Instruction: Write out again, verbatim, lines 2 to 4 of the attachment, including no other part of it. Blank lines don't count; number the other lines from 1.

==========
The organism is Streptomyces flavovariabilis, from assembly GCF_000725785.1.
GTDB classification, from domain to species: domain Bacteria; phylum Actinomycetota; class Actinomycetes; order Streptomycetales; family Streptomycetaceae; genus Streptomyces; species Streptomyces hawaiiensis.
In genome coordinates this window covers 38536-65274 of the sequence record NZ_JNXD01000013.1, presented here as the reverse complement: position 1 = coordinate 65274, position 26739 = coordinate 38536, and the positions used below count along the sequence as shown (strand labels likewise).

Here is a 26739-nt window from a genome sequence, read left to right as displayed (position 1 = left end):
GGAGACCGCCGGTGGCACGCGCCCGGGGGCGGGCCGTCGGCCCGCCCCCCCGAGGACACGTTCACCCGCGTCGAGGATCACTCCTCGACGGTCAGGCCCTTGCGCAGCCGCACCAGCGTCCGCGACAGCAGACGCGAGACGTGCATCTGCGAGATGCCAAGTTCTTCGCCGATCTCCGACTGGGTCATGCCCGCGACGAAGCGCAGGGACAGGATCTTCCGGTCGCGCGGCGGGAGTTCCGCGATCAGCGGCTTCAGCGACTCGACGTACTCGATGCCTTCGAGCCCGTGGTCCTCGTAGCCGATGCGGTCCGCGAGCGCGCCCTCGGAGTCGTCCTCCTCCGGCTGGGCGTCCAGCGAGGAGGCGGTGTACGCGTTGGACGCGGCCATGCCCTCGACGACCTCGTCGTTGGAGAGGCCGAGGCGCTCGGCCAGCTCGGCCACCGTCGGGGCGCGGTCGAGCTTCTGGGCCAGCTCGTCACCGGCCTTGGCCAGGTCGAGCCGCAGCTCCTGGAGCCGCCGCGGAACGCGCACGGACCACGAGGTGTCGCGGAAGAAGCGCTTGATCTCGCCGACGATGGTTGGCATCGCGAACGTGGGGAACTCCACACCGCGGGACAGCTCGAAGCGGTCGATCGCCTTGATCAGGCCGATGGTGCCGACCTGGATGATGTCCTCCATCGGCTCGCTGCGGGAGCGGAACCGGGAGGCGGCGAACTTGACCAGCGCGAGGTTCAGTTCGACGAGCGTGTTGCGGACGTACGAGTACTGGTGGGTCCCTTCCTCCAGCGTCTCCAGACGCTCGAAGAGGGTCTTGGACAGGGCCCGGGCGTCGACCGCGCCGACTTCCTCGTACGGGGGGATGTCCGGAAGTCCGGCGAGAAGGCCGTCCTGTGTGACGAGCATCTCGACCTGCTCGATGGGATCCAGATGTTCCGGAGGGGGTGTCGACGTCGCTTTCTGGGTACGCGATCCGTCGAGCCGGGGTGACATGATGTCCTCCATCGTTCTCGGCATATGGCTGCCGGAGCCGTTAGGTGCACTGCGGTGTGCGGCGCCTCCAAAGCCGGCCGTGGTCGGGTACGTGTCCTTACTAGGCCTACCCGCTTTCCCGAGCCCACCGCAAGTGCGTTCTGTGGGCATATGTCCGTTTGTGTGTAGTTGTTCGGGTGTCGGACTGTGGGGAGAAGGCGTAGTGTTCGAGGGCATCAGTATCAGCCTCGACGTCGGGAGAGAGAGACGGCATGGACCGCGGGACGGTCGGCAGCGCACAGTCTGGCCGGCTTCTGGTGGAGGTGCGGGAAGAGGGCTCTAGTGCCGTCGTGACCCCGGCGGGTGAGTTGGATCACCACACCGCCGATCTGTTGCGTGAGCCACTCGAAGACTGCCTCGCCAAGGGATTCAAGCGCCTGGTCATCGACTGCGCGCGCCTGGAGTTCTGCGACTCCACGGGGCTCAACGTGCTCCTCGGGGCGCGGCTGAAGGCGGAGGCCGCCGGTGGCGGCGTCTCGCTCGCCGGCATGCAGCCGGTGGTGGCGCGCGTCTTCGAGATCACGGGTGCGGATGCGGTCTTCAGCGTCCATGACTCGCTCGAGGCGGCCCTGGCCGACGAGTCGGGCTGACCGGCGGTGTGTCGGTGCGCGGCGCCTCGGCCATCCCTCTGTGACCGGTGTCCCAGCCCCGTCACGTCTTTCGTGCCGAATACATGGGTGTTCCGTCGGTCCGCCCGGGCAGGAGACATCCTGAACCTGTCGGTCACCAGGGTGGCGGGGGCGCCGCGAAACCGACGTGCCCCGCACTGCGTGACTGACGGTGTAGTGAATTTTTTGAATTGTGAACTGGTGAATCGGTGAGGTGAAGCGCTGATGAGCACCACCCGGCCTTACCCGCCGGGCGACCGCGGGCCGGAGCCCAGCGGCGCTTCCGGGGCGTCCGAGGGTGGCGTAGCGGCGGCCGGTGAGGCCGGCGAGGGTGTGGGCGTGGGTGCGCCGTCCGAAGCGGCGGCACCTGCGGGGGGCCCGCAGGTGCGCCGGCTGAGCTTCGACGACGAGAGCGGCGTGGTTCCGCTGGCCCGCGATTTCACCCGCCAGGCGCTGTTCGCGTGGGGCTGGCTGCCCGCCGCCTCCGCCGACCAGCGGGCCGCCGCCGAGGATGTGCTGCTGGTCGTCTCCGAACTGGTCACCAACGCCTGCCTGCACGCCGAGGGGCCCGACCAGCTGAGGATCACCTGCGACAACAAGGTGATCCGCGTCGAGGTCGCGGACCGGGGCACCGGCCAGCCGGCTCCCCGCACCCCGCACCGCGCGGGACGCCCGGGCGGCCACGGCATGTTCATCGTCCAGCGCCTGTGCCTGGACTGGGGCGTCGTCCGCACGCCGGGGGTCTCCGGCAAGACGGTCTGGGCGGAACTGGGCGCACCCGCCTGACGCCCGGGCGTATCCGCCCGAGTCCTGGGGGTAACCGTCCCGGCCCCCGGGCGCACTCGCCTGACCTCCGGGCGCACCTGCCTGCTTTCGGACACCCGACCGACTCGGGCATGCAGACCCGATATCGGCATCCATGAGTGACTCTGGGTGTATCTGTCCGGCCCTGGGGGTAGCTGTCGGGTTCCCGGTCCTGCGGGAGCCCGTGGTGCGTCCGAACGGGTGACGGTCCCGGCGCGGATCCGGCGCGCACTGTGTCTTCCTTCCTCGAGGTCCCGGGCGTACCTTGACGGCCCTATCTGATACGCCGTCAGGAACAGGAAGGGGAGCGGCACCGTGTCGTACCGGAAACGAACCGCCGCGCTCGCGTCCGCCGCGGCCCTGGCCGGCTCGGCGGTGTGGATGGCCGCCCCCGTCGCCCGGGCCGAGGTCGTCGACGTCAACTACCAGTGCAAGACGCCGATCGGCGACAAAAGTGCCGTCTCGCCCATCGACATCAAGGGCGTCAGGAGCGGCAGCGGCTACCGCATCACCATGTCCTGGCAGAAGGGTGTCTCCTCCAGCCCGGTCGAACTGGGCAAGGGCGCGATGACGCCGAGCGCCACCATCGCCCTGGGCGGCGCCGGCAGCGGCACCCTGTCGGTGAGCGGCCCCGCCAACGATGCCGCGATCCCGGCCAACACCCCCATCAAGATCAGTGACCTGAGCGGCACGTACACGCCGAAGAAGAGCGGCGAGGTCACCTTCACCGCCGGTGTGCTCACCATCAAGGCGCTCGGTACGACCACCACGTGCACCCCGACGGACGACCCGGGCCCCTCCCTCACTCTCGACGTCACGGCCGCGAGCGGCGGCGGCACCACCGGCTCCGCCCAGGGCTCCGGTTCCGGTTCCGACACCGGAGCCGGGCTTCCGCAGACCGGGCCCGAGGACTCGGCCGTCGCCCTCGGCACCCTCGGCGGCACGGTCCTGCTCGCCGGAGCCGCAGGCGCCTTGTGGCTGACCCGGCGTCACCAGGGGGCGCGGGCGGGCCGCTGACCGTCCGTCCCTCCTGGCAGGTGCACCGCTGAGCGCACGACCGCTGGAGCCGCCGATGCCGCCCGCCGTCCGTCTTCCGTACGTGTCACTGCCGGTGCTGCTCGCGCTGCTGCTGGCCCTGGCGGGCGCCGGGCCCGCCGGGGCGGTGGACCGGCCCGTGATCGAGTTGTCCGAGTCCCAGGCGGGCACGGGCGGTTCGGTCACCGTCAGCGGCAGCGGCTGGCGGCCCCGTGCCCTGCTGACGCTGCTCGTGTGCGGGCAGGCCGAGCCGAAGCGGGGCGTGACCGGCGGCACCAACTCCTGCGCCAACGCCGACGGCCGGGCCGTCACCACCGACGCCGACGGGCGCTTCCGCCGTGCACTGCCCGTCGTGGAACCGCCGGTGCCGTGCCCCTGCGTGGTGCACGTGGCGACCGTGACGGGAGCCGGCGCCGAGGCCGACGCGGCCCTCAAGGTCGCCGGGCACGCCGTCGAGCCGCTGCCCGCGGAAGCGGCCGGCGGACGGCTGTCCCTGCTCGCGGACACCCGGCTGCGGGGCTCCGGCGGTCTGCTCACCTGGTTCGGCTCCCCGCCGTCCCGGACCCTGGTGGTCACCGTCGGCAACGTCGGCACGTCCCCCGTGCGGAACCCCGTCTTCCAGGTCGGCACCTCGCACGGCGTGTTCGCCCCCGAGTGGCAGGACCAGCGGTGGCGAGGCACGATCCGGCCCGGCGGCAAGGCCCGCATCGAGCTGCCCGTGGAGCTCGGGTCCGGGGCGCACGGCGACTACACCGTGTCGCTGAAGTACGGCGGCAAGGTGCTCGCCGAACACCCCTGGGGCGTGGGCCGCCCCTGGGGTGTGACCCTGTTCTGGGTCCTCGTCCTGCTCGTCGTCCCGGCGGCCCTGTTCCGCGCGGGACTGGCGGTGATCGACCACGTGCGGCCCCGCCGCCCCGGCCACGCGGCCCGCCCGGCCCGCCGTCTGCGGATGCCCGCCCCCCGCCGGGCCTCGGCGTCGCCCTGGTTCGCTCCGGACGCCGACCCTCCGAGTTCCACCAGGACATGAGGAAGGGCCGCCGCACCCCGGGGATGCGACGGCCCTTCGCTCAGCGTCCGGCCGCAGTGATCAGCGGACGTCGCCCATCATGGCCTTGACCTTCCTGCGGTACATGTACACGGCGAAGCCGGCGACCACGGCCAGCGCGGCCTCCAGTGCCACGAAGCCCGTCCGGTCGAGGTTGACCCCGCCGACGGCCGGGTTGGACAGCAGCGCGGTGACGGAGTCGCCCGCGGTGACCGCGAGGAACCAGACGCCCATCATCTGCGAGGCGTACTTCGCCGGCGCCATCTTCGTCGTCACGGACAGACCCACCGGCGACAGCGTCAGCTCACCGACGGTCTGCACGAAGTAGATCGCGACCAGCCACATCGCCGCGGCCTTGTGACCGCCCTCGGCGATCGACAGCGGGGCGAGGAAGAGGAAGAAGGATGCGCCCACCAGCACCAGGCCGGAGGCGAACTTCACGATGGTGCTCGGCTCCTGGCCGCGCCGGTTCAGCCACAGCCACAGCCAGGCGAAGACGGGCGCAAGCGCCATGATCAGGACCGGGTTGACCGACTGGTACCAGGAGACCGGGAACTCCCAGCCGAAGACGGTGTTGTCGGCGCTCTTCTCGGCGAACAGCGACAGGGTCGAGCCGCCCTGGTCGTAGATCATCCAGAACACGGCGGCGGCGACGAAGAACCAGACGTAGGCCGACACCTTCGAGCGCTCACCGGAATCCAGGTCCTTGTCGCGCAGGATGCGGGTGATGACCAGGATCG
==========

GTDB classification, from domain to species: domain Bacteria; phylum Actinomycetota; class Actinomycetes; order Streptomycetales; family Streptomycetaceae; genus Streptomyces; species Streptomyces hawaiiensis.
In genome coordinates this window covers 38536-65274 of the sequence record NZ_JNXD01000013.1, presented here as the reverse complement: position 1 = coordinate 65274, position 26739 = coordinate 38536, and the positions used below count along the sequence as shown (strand labels likewise).

Here is a 26739-nt window from a genome sequence, read left to right as displayed (position 1 = left end):